The team at Chromatic maintains Storybook, an open-source tool that streamlines the development, testing, and documentation of UI components. Chromatic is a platform where anyone can preview elements built with Storybook by publishing them to a secure cloud. This full plate of responsibilities means that Amanda Martinez, Engineering Manager at Chromatic, has to optimize work across multiple GitHub repositories and Asana projects. The open-source nature of Storybook means she has to create processes that can withstand contributions from hundreds — if not thousands — of collaborators.
In this case study, find out how Amanda and her team used Unito to work across Asana projects and open-source GitHub repositories.
Two different planets
Asana and GitHub are about as different from each other as two work management tools can be. One is a project management powerhouse while the other is considered the de facto version control software by many organizations. They’re both excellent at what they do. Unfortunately, that creates little overlap. While most engineers could happily work without leaving GitHub, Amanda needed to hop back and forth between the two tools to figure out how things were progressing. Not only did this waste a lot of her time, it involved significant work. It was going from planet Asana to planet GitHub, trying to make sense of what was going on there, and bringing the information back home.
Because there was such a gap between tools, it was hard for anyone to get a complete picture of what was going on. Engineers could chew through their GitHub issues like nobody’s business, but they struggled to see what their work was contributing to. Likewise, managers often had to leave their bird’s-eye view in Asana and drill down through GitHub: “It’s fun checking off a milestone in Asana, but it was hard to see what needed to be completed without going through GitHub to see if certain issues were closed,” Amanda says.
The struggle for a middle ground
Before Amanda found a way to bridge the gap between Asana and GitHub, Chromatic’s teams were trying to force each tool to become something they weren’t. This was most obvious on the GitHub side, where collaborators were trying to make it look more like Asana. As Amanda puts it: “When I first came in, they were using boards in GitHub to try and manage the project work, and then also duplicating that effort in Asana. I said ‘there has to be a better way.’” Everyone had a sense that they needed some way to make the two tools work together, but everything they’d tried so far wasn’t cutting.
How things changed with Unito
When Amanda turned to Unito, she built flows between Chromatic’s Asana projects and GitHub milestones. GitHub issues are organized under these milestones, which reflect the feature-driven project work Chromatic is doing. Because Unito has robust, two-way integrations, each GitHub issue is matched up with an Asana task, meaning progress updates are automatically synced between tools. “I can live in Asana and find what I need on the GitHub side without actually having to go in there,” Amanda says.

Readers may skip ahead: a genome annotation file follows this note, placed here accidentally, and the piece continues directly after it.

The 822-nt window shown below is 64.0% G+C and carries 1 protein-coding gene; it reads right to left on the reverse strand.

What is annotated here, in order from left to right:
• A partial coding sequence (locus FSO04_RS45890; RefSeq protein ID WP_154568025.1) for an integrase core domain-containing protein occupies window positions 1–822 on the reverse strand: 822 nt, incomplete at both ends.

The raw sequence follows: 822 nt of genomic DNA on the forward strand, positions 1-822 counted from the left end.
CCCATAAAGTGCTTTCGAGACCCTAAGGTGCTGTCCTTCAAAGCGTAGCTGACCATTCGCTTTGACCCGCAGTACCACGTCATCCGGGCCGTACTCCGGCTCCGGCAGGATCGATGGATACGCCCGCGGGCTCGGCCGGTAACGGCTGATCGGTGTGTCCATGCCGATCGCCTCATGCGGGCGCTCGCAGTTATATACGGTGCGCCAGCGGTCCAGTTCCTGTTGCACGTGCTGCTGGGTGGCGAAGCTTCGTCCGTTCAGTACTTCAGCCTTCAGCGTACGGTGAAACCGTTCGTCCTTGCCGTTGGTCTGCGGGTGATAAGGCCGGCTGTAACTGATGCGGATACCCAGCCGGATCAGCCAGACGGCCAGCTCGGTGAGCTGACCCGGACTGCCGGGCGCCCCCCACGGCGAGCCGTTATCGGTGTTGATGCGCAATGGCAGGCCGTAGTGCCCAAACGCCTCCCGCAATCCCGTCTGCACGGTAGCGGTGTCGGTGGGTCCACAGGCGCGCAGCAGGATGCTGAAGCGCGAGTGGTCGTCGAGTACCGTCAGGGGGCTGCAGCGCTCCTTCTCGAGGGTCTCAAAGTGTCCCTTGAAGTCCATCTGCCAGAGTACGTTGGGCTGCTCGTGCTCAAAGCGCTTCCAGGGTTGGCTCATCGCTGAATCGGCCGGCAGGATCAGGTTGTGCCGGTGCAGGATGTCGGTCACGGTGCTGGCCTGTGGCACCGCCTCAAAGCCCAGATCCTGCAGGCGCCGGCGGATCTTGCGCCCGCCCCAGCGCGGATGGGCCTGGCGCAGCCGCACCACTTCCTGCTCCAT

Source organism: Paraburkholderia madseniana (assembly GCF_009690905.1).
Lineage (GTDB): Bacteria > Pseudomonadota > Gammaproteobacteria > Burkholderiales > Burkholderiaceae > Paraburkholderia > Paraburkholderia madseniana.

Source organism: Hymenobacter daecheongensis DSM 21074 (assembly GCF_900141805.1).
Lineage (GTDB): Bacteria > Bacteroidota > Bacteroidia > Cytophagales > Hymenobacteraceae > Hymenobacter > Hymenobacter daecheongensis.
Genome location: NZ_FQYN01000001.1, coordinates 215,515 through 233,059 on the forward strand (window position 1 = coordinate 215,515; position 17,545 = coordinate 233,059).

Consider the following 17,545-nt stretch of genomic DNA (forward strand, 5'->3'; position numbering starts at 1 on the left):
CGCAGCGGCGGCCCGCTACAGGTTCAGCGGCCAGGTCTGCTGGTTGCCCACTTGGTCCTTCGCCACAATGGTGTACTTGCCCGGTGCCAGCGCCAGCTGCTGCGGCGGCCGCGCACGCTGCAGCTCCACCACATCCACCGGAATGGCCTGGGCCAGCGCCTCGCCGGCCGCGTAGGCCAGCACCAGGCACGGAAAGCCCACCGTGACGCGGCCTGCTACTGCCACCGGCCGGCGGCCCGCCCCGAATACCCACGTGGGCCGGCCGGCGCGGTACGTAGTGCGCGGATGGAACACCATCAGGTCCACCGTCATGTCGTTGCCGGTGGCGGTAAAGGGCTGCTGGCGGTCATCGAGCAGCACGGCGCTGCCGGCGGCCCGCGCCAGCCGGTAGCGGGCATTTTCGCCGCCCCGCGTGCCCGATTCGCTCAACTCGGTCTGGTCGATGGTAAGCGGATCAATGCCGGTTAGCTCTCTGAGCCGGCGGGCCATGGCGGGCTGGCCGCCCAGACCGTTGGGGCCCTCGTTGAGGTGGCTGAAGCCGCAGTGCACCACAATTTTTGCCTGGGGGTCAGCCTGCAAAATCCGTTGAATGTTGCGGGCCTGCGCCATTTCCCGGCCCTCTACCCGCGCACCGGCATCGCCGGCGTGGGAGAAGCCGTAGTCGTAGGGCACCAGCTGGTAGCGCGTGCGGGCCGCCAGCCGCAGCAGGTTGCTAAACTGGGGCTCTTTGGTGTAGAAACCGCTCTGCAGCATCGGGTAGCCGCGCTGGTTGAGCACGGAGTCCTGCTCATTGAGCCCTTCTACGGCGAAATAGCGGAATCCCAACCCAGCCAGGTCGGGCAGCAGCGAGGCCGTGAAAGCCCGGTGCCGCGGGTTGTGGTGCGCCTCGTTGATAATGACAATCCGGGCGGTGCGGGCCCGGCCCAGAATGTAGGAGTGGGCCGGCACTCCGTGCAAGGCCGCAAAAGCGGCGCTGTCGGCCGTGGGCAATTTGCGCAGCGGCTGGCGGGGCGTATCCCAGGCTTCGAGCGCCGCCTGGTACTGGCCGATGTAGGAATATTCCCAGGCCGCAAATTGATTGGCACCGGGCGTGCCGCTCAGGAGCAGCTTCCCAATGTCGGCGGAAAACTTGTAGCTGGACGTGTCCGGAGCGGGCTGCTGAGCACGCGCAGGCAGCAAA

Centralized project management
Part of the challenge for the workflows Amanda was building was the dual nature of her team’s work. Any work that needs to happen for Storybook takes place in an open-source GitHub repository, while work on Chromatic’s own platform originated from a different repository. Without Unito, centralizing updates from these two repositories meant hopping back and forth between them. Now Amanda and her team can manage projects for both platforms from the same place in Asana, without leaving their tool of choice.
Robust information filtering
Working with open-source repositories brings its own challenges. One of them is information security. Just because the team at Chromatic is responsible for maintaining Storybook doesn’t mean they want everything they do to be open-source. There’s some information they don’t want external collaborators — or competitors — to see. With Unito’s rules, Amanda can choose what kind of information she wants synced; there’s no obligation to send everything from GitHub into Asana and vice-versa. “I need to make sure I’m keeping the worlds separated where necessary. On the GitHub side, I use rules to only sync things from specific milestones. On the Asana side, I have rules that look for specific tags so only certain tasks go back to GitHub.” This is something Amanda wasn’t seeing from other integration solutions.
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